• Because faculty and staff assist countless students each semester, it’s not surprising that they often forget students’ names or mistake one student for another. To help your recipient better assist you, ensure that he or she actually knows who you are.  For example, if you are enrolled in a course the recipient is teaching, include your name, the name of the course, and days and times of class meetings. If you had a previous encounter with the recipient, briefly explain how he or she knows you (e.g., We met on Monday to discuss the internship at the community center.)
  • Because many faculty and staff prefer to help students who also help themselves, it’s a good idea to provide a brief description of the steps you have taken to address your problem, concern, or question. If you have not done so, your email is probably a bit premature; try to address the problem, concern, or question on your own, and then email the intended recipient for assistance.

The Closing


  • Do not use a closing that is overly friendly or that could imply an “inappropriate” relationship with your recipient. Examples of such closings include “Love,” “Kisses,” and “XOXO.” These very informal closings should be reserved for those with whom you have a friendly, personal, or intimate relationship.
  • Do not just skip the closing altogether, which could appear abrupt or even leave the recipient with a negative impression. Skipping the closure also robs you of one last opportunity to make a positive and lasting impression.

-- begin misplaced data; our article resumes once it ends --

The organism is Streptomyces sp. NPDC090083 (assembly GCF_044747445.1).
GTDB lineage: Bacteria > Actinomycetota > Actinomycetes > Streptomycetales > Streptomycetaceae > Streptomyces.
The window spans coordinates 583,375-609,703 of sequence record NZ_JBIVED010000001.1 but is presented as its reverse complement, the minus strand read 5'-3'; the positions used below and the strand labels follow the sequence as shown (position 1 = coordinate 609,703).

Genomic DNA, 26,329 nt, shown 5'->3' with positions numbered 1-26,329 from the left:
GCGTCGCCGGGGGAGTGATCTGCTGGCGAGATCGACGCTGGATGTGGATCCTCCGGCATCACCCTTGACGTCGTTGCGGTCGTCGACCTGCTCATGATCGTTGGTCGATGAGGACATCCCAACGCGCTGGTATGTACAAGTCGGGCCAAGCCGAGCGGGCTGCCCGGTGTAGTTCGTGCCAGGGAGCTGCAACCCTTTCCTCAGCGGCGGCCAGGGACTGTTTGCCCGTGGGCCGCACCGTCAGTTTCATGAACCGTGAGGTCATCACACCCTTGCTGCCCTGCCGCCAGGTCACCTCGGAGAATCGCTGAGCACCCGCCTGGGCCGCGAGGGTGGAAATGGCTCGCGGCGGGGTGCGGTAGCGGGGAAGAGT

• Use a closing that is polished and professional, as this is your final opportunity to leave a positive impression. Examples of such closings include, but are not limited to, “Kind Regards,” “Sincerely,” “Best,” “With appreciation,” and “Many thanks.”
  • Select a closing that “matches” the content of your email. For example, use a closing such as “Many thanks” or “With appreciation” for an email in which you thank the recipient for the assistance that he or she has provided. For an email in which you have asked the recipient for assistance, you might use a closing such as “Thanks for your consideration” or “Thanks in advance for your assistance.”

In this post, I have addressed the Dos and Don’ts of crafting effective and professional emails, with particular attention to the greeting, body, and closing. While these three elements are vitally important, other elements also merit consideration, as they can impact how you are perceived by the recipient and whether or not you get the help you need. To learn about these elements, please read Email 102(b): What (Not) to Write.